/>
X
Why you can trust ZDNet ZDNet independently tests and researches products to bring you our best recommendations and advice. When you buy through our links, we may earn a commission. Our process

'ZDNet Recommends': What exactly does it mean?

ZDNet's recommendations are based on many hours of testing, research, and comparison shopping. We gather data from the best available sources, including vendor and retailer listings as well as other relevant and independent reviews sites. And we pore over customer reviews to find out what matters to real people who already own and use the products and services we’re assessing.

When you click through from our site to a retailer and buy a product or service, we may earn affiliate commissions. This helps support our work, but does not affect what we cover or how, and it does not affect the price you pay. Neither ZDNet nor the author are compensated for these independent reviews. Indeed, we follow strict guidelines that ensure our editorial content is never influenced by advertisers.

ZDNet's editorial team writes on behalf of you, our reader. Our goal is to deliver the most accurate information and the most knowledgeable advice possible in order to help you make smarter buying decisions on tech gear and a wide array of products and services. Our editors thoroughly review and fact-check every article to ensure that our content meets the highest standards. If we have made an error or published misleading information, we will correct or clarify the article. If you see inaccuracies in our content, please report the mistake via this form.

Close

HP ProLiant ML370 G5

The first thing you notice about the <a href="http://h10010.www1.hp.com/wwpc/uk/en/sm/WF25a/521-525-358265-358265-12083545-12572504.html">HP ProLiant ML370 G5</a> is its size. It’s massive, with room for not just the latest dual-core Xeon processors but enough memory, storage and other options to suit a wide range of applications. Because it’s very solidly built, the huge desk-side tower housing the ML370 is extremely heavy, requiring two people to lift it. It can also be rack mounted if required, although it ends up 5U high and the rack would need to be well anchored to prevent it tipping &mdash; especially if you choose any of the optional extras. Our review model, for example, came with a redundant second power supply and an additional bank of hot-swap fans. You can also add a lot of storage, making for a very heavy and, at times, quite noisy system.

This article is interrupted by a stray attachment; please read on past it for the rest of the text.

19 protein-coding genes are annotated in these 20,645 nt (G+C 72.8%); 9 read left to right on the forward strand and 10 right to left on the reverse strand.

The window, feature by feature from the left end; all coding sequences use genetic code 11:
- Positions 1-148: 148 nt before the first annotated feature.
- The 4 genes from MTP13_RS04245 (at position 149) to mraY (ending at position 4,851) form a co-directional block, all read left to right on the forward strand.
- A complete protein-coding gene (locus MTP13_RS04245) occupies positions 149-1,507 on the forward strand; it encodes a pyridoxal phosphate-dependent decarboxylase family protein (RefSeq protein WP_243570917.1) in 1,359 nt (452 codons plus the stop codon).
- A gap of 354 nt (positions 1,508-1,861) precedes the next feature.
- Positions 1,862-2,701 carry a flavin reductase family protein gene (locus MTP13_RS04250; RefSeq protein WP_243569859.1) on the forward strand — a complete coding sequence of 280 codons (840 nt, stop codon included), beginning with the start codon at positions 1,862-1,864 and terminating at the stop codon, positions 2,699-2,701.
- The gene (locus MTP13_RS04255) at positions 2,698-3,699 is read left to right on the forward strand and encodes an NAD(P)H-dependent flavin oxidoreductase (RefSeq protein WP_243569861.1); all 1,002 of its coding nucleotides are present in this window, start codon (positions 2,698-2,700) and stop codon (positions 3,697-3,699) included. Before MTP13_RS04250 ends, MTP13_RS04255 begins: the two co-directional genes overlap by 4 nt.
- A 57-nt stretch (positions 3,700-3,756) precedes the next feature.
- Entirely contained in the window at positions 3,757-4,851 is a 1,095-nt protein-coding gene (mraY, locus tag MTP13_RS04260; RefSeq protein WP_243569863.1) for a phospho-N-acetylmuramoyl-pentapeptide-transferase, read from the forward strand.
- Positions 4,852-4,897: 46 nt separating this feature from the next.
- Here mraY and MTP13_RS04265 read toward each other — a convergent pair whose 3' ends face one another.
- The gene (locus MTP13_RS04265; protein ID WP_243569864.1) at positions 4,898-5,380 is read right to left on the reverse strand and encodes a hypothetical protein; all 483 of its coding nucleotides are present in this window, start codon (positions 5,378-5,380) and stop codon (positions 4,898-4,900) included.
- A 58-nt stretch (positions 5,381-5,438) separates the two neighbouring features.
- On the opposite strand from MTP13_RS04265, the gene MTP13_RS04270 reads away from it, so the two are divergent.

alan-stevens.jpg
Written by Alan Stevens on
dualcoreservershplead.jpg
8.5/10

HP ProLiant ML370 G5

Excellent
Pros
  • Upgradeable to quad-core processors
  • Plenty of scope for expansion
  • Up to 64GB of RAM and 2TB of disk space
  • Integrated lights-out remote management
Cons
  • Bulky
  • Noisy fans
  • Editors' Review
  • Specs

The first thing you notice about the HP ProLiant ML370 G5 is its size. It’s massive, with room for not just the latest dual-core Xeon processors but enough memory, storage and other options to suit a wide range of applications. Because it’s very solidly built, the huge desk-side tower housing the ML370 is extremely heavy, requiring two people to lift it. It can also be rack mounted if required, although it ends up 5U high and the rack would need to be well anchored to prevent it tipping — especially if you choose any of the optional extras. Our review model, for example, came with a redundant second power supply and an additional bank of hot-swap fans. You can also add a lot of storage, making for a very heavy and, at times, quite noisy system.

Still, all that bulk means plenty of space to configure the server to your exact requirements, starting with processors. As with the Dell PowerEdge1950, HP now supports the latest Intel dual-core Xeon 'Woodcrest' chips, and our review system came with a single Xeon 5140 clocked at 2.33MHz with a 1333MHz frontside bus (FSB). However, you can choose from a variety of Xeon 5000 and 5100-series chips and fit up to two on the Intel motherboard to suit a wide range of applications.